New Way to Protect Hammerhead Sharks

Written by on December 3, 2012 in Marine Life, Technology

Emily Tripp


Hammerheads. Photo credit: BibbloJonas via photopin cc

Researchers have found a new way to decrease the number of hammerhead sharks accidentally killed by longline fishing gear.

Hammerhead shark populations have declined by about 89 percent over the last two decades, primarily due to illegal poaching and accidental bycatch.

Scientists have determined that creating a mild electric field around fishing lines can be successful at keeping some sharks–specifically sharks that use electrically sensitive organs, like the hammerhead–away from the lines.

They create this electric field by attaching rare-earth lanthanide metals (neodymium and praseodymium) to the fishing fear instead of lead weights. The only problem with this method is that lanthanide metals dissolve fairly quickly in water and they are expensive.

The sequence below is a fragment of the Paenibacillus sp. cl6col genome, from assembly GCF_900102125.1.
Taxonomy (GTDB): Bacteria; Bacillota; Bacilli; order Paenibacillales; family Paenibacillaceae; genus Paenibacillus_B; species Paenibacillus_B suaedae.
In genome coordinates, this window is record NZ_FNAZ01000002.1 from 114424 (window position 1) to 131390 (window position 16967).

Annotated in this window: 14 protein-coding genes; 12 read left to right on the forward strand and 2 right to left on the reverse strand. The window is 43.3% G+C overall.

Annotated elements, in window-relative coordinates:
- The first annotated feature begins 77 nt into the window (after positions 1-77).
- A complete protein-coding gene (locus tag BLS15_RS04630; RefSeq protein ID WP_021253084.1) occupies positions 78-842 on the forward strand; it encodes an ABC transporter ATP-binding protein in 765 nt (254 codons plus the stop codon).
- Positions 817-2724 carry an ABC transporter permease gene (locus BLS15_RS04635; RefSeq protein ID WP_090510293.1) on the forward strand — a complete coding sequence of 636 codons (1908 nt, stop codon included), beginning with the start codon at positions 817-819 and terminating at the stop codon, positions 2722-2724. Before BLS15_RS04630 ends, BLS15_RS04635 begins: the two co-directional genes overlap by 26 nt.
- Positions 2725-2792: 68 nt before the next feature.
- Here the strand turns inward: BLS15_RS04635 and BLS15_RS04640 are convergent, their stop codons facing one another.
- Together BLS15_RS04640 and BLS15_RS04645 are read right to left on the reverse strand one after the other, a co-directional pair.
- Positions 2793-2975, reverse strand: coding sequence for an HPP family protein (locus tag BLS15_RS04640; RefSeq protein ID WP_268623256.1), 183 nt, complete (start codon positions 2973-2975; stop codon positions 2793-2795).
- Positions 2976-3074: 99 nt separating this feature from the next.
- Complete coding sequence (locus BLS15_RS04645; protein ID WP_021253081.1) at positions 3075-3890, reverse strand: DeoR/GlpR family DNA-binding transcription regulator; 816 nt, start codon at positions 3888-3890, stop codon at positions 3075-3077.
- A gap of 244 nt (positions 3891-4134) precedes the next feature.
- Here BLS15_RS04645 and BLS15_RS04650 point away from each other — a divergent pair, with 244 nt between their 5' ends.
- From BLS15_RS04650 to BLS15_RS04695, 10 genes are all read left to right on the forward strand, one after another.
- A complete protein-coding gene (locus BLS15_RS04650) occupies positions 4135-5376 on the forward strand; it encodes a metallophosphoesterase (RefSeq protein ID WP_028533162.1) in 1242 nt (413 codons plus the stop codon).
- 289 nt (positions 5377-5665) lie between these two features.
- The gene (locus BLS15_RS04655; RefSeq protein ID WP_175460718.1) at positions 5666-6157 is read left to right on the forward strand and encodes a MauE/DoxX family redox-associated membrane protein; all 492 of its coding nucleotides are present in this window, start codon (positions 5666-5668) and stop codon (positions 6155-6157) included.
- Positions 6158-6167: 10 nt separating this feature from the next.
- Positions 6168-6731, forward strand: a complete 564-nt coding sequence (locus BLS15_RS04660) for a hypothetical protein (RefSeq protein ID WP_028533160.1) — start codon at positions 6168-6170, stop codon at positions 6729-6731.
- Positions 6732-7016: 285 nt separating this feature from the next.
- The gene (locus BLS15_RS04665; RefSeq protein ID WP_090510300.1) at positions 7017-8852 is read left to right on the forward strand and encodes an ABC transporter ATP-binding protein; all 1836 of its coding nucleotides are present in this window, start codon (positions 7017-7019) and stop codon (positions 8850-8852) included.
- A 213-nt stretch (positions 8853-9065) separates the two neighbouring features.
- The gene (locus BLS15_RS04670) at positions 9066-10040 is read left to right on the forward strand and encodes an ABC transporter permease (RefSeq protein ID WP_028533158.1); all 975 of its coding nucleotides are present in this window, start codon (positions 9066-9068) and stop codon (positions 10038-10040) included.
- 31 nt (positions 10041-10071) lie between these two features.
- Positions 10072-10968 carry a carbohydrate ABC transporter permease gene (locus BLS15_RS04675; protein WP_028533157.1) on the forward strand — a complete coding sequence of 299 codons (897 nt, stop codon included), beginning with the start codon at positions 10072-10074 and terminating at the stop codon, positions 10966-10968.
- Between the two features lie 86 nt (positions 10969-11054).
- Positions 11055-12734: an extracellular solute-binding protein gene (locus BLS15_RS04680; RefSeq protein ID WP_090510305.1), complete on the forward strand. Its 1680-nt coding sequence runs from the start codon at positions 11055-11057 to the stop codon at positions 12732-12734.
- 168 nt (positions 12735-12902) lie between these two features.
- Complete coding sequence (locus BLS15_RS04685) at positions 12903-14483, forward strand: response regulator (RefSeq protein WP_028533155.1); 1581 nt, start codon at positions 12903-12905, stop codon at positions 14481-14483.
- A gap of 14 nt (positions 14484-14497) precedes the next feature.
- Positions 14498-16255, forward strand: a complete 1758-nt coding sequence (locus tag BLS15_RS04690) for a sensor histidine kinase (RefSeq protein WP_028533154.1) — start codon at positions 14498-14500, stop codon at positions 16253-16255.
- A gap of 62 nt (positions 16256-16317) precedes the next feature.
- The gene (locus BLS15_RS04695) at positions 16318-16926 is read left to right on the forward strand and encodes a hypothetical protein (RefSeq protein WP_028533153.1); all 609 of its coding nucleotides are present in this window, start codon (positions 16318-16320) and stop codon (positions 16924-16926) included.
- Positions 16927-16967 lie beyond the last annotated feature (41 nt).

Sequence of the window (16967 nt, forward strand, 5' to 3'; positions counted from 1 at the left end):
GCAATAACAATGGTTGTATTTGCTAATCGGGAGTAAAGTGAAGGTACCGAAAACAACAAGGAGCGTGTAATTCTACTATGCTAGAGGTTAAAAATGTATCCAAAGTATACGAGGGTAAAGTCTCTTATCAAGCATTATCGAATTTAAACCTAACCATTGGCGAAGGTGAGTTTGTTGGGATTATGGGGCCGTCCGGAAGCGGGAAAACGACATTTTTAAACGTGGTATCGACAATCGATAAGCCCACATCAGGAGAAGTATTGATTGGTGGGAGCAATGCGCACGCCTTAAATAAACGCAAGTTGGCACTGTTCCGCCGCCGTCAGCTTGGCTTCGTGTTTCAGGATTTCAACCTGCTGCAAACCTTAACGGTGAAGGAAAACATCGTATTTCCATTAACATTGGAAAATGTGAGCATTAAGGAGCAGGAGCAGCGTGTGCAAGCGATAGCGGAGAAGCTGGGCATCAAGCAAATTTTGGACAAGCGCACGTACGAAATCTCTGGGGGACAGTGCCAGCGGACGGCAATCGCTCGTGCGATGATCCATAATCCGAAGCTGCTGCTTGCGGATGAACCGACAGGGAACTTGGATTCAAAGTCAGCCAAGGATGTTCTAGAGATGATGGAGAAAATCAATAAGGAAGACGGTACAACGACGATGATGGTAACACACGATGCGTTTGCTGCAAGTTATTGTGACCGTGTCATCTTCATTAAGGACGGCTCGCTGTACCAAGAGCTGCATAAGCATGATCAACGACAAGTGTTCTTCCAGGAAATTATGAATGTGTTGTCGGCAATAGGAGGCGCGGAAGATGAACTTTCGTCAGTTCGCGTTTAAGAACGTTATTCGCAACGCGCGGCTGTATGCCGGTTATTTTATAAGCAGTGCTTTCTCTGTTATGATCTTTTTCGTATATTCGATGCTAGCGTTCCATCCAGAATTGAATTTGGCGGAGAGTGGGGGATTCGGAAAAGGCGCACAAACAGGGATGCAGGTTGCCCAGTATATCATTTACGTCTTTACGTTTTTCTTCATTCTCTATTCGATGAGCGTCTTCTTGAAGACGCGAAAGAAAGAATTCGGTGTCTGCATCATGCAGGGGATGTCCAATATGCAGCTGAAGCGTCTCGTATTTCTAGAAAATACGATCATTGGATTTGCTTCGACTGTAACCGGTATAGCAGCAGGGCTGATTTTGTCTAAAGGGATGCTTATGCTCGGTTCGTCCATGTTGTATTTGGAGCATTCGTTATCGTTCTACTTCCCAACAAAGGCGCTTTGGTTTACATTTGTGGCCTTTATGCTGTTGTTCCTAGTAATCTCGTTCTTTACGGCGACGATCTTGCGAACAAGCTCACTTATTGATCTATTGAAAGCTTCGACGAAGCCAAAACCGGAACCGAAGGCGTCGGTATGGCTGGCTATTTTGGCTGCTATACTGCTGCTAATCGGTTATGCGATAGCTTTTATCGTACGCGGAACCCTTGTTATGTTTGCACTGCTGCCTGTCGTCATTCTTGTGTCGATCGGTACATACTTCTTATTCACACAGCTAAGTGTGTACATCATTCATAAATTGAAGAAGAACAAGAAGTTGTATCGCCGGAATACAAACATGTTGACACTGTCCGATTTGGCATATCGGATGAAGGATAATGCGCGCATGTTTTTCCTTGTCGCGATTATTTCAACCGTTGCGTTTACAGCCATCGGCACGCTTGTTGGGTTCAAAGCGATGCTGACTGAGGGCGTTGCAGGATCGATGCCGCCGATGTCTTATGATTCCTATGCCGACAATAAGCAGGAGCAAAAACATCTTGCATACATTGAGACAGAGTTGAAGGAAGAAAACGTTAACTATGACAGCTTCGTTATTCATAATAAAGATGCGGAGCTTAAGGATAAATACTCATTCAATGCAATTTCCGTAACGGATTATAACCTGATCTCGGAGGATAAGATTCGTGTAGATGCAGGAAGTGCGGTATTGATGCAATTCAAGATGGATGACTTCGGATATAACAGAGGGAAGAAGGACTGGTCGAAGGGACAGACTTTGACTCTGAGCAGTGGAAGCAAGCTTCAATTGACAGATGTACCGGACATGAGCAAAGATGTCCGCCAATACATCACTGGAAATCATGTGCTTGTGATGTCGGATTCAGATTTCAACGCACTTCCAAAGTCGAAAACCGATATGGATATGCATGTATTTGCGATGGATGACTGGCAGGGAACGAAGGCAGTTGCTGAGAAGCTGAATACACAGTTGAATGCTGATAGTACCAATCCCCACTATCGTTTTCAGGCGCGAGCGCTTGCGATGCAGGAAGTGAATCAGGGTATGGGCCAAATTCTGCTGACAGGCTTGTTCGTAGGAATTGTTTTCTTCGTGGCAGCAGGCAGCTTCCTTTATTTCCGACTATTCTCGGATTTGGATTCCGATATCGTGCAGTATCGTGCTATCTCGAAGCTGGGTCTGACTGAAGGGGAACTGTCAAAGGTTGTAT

The good news is that according to the new study, test lines in Hawaii caught less than half as many scalloped hammerhead pups as lines that didn’t have a surrounding electric field.

To learn more

Scalloped hammerhead.

Scalloped hammerhead. Photo credit: ClifB via photopin cc

Copyright © 2012 by Marine Science Today, a publication of Marine Science Today LLC.

About the Author

About the Author: Emily Tripp is the Publisher and Editor of She holds marine science and biology degrees from the University of Miami's Rosenstiel School of Marine and Atmospheric Science and a Master of Advanced Studies degree in Marine Biodiversity and Conservation from Scripps Institution of Oceanography. When she's not writing about marine science, she's probably running around outside or playing with her dog. .


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